Metformin does not affect risk of biochemical recurrence following radical prostatectomy: results from the SEARCH database.
BACKGROUND: While epidemiologic studies suggest that metformin use among diabetics may decrease prostate cancer (PC) incidence, the effect of metformin use on PC outcome is unclear. We investigated the association between pre-operative metformin use, dose and duration of use and biochemical recurrence (BCR) in PC patients with diabetes who underwent radical prostatectomy (RP). METHODS: We conducted a retrospective cohort analysis within the Shared Equal Access Regional Cancer Hospital (SEARCH) database of 371 PC patients with diabetes who underwent RP. Time to BCR between metformin users and non-users, and by metformin dose and duration of use was assessed using multivariable Cox proportional analysis adjusted for demographic, clinical and/or pathologic features. Time to castrate-resistant PC (CRPC), metastases and PC-specific mortality were explored as secondary outcomes using unadjusted analyses. RESULTS: Of 371 diabetic men, 156 (42%) were using metformin before RP. Metformin use was associated with more recent year of surgery (P<0.0001) but no clinical or pathologic characteristics. After adjustment for year of surgery, clinical and pathologic features, there were no associations between metformin use (hazard ratio (HR) 0.93; 95% confidence interval (CI) 0.61-1.41), high metformin dose (HR 0.96; 95% CI 0.57-1.61) or duration of use (HR 1.00; 95% CI 0.99-1.02) and time to BCR. A total of 14 patients (3.8%) developed CRPC, 10 (2.7%) distant metastases and 8 (2.2%) died from PC. Unadjusted analysis suggested that high metformin dose vs non-use was associated with increased risk of CRPC (HR 5.1; 95% CI 1.6-16.5), metastases (HR 4.8; 95% CI 1.2-18.5) and PC-specific mortality (HR 5.0; 95% CI 1.1-22.5). CONCLUSIONS: Metformin use, dose or duration of use was not associated with BCR in this cohort of diabetic PC patients treated with RP. The suggestion that higher metformin dose was associated with increased risk of CRPC, metastases and PC-specific mortality merits testing in large prospective studies with longer follow-up.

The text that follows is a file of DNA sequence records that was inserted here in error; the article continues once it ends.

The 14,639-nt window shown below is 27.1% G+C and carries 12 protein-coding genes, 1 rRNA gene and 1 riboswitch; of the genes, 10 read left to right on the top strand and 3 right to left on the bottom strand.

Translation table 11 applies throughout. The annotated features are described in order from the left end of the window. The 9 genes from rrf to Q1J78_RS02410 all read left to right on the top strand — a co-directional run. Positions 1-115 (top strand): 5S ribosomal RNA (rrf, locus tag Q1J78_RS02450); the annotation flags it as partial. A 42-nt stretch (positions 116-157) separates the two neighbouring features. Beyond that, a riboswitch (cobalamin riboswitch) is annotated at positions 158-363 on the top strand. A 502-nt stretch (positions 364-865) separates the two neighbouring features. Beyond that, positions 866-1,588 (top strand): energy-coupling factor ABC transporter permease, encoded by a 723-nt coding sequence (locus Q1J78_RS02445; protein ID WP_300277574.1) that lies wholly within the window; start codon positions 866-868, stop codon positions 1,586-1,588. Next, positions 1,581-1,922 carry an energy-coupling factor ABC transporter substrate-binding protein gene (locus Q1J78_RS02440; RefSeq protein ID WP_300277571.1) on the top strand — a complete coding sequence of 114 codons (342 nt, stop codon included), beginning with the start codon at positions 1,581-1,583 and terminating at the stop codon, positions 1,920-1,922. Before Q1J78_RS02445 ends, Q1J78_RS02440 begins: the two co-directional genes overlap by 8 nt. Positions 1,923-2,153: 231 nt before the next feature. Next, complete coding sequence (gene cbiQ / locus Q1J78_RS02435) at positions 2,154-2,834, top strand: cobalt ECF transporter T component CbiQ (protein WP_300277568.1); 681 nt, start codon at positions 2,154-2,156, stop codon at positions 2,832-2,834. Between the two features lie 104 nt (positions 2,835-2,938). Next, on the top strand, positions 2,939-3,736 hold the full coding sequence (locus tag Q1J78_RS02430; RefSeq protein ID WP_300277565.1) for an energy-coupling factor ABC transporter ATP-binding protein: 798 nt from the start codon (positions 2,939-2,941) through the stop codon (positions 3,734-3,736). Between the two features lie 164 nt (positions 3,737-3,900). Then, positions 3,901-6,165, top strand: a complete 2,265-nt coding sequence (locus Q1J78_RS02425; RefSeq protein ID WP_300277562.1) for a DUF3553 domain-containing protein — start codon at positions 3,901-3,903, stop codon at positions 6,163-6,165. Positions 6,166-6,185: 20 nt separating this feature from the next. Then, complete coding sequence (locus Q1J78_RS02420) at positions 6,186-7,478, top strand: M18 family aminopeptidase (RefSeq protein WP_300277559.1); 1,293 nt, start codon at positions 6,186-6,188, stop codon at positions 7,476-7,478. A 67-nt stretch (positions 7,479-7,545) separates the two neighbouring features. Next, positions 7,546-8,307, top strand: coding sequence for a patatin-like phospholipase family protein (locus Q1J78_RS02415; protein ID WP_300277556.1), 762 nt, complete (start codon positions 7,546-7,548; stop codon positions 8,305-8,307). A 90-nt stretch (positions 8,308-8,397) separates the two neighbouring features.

Allott, EH; Abern, MR; Gerber, L; Keto, CJ; Aronson, WJ; Terris, MK; Kane, CJ; Amling, CL; Cooperberg, MR; Moorman, PG; Freedland, SJ
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